Alias Grace

Margaret Atwood
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Summary

Part IX, continued

Summary Part IX, continued

On his walk home, Dr. Jordan wonders whether Grace really has amnesia, or if she’s tricking him. He considers the possibility that Grace has intentionally used publicly available facts about the case to make her own story seem convincing. Regardless, he recognizes that he wants to be convinced and that he wants her to be innocent.

When Dr. Jordan arrives home, Mrs. Humphrey asks him to join her for dinner. He declines, and instead goes out on a rowing trip to which Lydia had invited him earlier.

Analysis: Part IX, continued

On the night before Nancy’s murder, Grace has two dreams that point backward and forward in time, at once recalling events that had already occurred and foreshadowing events yet to take place. Her first dream featured Mary Whitney, indoors and holding a glass jar with a firefly in it. The firefly escaped from the jar but then could not escape the room because the window remained shut. The trapped firefly references the past scene following Mary’s death when Grace thought she heard Mary’s voice asking to be let out through the window. In the dream, the firefly disappeared from view without Grace seeing where it went. This detail foreshadows the future hypnosis scene in Part XIII, which reveals that Mary’s spirit may have slipped into Grace’s body without her knowing. Grace’s second dream similarly references both earlier and later events. Grace describes a dream in which she comes upon Nancy, on her knees and with blood pouring from her head. Grace recalls the image from her past of Nancy on her knees when Grace first arrived at the Kinnear estate and saw Nancy cutting flowers. Yet the image of Nancy’s bloody head clearly foreshadows her murder, which would occur the following day.

The dream Grace recounts about Nancy also relates to the novel’s theme about the uncertainty of truth. As Grace admits to Dr. Jordan, even though she remembers the events as a dream, others informed her that the images did not really come from a dream but from her waking reality. The image of Nancy on her knees covered in blood continues to haunt Grace in the present, and she cannot be certain about whether that image originated in a dream if she actually witnessed such a thing. And just as Grace remains unable to confirm the true source of the image, Dr. Jordan cannot be sure about anything Grace says. Although it remains possible that Grace’s amnesia is genuine, he believes it equally possible that she is intentionally duping him. The question of Grace’s guilt or innocence therefore hangs in the balance. Dr. Jordan admits that he wants to be convinced of Grace’s innocence, but the skepticism he needs to maintain objectivity consistently gets in the way of him truly believing what Grace says.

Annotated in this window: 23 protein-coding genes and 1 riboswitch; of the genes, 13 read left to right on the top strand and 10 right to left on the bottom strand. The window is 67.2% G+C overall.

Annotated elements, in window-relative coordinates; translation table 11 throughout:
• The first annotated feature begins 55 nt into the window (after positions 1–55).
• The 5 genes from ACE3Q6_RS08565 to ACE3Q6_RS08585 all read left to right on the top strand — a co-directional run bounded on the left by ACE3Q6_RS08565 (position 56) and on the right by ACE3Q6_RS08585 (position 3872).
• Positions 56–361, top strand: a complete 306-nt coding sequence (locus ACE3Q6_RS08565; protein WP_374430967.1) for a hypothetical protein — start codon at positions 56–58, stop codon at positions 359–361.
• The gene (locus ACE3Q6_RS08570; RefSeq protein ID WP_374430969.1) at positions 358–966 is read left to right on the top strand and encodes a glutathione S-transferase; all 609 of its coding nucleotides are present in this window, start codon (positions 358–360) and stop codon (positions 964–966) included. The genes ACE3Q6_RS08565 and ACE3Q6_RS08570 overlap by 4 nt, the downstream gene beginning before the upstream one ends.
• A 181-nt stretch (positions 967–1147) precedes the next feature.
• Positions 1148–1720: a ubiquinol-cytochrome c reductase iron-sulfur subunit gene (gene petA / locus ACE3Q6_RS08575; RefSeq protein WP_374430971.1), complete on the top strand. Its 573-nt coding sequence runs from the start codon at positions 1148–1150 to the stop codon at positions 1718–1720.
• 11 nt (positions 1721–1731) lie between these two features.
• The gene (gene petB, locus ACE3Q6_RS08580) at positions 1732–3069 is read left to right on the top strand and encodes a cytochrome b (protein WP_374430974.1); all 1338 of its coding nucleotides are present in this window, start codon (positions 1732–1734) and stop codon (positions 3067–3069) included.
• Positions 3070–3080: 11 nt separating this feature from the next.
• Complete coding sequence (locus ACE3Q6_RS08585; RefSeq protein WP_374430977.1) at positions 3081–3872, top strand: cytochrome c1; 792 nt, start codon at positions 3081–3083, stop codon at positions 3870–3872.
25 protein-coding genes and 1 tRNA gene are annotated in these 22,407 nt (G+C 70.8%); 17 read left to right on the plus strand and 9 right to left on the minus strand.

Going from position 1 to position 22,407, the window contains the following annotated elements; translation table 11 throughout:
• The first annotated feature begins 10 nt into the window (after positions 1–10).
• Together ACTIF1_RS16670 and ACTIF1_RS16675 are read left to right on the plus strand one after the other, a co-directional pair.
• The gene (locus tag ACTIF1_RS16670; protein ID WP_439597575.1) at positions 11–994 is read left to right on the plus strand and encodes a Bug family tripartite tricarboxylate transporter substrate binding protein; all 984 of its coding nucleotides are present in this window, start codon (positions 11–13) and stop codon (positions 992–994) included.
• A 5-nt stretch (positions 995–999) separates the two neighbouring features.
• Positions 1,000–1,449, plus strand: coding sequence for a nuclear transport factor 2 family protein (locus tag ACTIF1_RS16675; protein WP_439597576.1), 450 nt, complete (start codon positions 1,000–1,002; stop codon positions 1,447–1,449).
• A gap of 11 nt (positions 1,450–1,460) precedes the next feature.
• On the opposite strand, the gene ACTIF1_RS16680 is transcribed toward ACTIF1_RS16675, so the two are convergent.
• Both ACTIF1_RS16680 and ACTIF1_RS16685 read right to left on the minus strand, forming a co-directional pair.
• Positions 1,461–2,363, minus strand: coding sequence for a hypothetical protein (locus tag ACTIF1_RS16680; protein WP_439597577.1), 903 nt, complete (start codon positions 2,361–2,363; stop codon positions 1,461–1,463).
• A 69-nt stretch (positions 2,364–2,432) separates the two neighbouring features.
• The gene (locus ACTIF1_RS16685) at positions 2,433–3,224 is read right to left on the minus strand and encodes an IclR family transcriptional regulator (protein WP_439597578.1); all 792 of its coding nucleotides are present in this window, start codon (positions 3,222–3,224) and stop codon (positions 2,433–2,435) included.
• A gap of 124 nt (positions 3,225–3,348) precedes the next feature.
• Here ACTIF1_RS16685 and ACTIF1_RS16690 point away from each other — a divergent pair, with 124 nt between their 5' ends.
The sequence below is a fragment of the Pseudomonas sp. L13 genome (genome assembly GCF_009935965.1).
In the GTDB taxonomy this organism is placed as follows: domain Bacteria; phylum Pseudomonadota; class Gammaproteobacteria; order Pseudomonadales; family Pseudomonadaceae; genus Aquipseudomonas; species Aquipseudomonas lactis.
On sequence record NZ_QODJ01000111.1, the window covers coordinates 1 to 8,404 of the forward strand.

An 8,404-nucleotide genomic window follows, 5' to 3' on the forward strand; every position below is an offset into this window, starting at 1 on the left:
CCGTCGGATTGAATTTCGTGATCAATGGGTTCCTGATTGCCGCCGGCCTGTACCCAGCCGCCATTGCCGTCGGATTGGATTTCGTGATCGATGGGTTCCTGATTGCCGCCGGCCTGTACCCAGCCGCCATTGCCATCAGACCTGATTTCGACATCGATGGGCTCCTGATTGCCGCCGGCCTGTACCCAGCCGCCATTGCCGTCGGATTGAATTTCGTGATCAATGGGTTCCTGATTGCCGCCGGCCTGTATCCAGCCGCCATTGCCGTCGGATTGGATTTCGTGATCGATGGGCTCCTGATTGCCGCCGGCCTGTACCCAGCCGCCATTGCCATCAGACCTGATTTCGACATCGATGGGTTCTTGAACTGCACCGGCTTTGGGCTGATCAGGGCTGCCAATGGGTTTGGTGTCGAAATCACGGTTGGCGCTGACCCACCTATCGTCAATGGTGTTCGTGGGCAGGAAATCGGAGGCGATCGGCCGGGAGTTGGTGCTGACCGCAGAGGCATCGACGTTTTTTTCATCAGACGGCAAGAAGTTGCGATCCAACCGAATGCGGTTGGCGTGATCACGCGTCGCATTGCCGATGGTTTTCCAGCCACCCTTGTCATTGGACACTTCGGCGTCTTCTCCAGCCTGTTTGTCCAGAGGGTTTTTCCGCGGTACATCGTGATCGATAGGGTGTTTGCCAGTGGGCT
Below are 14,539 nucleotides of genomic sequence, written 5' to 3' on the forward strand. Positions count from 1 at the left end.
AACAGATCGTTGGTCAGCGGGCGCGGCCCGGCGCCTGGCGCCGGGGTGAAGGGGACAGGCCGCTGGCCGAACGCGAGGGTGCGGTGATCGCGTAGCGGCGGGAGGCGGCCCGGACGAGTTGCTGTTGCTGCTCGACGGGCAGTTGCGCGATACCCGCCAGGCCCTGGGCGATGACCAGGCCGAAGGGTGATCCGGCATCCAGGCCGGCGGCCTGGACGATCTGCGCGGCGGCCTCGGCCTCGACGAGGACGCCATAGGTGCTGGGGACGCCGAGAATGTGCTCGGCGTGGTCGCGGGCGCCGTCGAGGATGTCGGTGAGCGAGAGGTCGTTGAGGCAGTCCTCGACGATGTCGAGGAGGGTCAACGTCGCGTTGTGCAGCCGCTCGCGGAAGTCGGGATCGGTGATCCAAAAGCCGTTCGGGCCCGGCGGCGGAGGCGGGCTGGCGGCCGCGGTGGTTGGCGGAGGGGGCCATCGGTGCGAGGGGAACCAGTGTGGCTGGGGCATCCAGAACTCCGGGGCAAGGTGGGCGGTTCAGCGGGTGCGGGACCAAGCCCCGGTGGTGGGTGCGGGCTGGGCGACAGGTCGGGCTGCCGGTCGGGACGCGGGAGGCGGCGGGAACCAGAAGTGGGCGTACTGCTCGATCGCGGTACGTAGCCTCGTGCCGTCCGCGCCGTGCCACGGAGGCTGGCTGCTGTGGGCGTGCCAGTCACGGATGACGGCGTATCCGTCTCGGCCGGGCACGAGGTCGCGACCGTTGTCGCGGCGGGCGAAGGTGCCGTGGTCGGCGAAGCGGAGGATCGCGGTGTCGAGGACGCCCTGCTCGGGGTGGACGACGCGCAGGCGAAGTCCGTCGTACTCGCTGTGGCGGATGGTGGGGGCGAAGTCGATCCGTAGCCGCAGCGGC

Despite the fact that Grace has complicated Dr. Jordan’s intellectual pursuits, she continues to spark feelings of affection in him. When Grace expresses her frustration at not being able to recall her memories with any certainty, her outpouring of emotion moves Dr. Jordan to pity. He longs to embrace her and calm her nerves. Although he does not actually put his arms around Grace, his desire to do so represents an important psychological development for his character. By assuming the role of protector, Dr. Jordan can reaffirm his sense of masculinity. The increasingly tortured relationship he has with Mrs. Humphrey has challenged his perception of his own masculinity, both because that relationship has led him to perform what he considers to be demeaning domestic labor on Mrs. Humphrey’s behalf and because it has flooded his mind with unwelcome sexual fantasies that he feels unable to control. In contrast to the confusion of his relationship with Mrs. Humphrey, Dr. Jordan’s desire to take Grace in his arms feels straightforward. Not only does it restore what he considers the appropriate dynamic between a man and a woman, but it also restores his sense of authority as a doctor caring for his patient.